One of the most distinctive voices, literally and metaphorically, in contemporary folk music, Make Your Mark, self-produced, is Lakeman’s 11th solo album and, joined by longtime collaborator Ben Nicholls on bass, Benji Kirkpatrick on bouzouki, mandolin and banjo, Birmingham Conservatoire principle percussionist Toby Kearney and backing vocalist Alex Hart, another tour de force of words and music.
Arriving timely on the heels of COP26 and with surely a nod to Extinction Rebellion, the slow walking rhythm ‘Hollow’ sounds an apocalyptic note as he asks “Did you hear the final warning, too late too loud/Did you hear the people calling with no hope, no way out/Did you feel their anger rising, through the air and all around”.
More uptempo and lively, ‘The Giant’ tells of the rescue of a 30ft whale that got beached on the Devon coast, the massive effort to save it affording an observation of the good in humanity as he sings “there are those who can kill with no hint of remorse/There are those who detest and deprave/But there on the edge of the wave torn rocks/There were those with the power to save”.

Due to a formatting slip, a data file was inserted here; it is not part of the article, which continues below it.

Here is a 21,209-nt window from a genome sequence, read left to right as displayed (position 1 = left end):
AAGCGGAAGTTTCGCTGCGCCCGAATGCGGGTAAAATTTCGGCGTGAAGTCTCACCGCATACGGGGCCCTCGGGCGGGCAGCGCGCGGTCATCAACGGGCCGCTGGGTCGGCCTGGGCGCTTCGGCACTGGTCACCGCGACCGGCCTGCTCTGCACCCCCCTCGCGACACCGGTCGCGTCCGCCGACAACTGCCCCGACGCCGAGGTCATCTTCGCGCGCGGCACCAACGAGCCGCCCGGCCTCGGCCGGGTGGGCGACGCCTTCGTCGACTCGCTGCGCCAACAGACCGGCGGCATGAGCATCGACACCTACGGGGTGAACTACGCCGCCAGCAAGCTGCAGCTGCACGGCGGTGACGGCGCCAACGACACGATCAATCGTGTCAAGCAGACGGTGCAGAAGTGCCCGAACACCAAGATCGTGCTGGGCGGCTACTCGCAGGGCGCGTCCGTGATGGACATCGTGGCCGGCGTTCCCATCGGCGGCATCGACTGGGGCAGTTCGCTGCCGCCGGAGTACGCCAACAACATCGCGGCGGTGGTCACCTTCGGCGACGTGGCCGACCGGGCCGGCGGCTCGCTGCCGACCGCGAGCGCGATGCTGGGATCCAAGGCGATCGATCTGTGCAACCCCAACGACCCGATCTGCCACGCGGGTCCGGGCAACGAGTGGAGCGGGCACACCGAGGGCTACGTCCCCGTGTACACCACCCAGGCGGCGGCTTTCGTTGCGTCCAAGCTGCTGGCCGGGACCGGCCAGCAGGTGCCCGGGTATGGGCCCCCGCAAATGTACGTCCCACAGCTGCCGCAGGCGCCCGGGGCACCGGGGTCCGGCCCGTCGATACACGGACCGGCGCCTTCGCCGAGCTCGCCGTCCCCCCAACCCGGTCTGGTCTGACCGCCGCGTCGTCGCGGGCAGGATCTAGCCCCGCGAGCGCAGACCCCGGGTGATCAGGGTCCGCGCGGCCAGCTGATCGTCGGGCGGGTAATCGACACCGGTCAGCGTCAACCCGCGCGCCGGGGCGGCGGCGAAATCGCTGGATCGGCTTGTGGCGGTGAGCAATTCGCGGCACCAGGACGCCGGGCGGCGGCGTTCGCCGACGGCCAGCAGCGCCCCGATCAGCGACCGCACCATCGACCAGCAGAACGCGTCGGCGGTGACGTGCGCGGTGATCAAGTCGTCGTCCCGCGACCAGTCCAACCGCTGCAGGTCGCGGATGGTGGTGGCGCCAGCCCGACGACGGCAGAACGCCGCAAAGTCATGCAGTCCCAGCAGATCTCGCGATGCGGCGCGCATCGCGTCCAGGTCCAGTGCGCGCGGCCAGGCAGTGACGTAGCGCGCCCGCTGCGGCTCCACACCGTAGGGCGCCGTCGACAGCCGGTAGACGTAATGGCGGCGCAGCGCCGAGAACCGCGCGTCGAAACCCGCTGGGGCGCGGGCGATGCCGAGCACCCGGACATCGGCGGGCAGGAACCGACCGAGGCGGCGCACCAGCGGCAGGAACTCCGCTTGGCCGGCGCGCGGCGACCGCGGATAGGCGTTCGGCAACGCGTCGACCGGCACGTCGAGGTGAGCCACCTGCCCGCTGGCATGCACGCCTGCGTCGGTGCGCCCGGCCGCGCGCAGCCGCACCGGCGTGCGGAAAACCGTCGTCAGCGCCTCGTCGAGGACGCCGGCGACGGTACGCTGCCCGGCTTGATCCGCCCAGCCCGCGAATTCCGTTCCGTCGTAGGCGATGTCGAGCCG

Anchored by drone and propelled by fiddle and Kearney’s solid marching beat drums, ‘Love Will Still Remain’ treats on a familiar folk theme of love enduring beyond death (“I’ll still be here a word away/In silence and in space”) in the memories of times shared, the pizzicato (bouzouki?) notes of the slow paced ‘Bound To Someone’ guiding another number about an enduring relationship as it tells of a sailor (“His face … rough and rugged… hard as the granite clifftop”) returning after years at sea to “unwind the hard times” and try to rekindle the fire that went out with his leaving.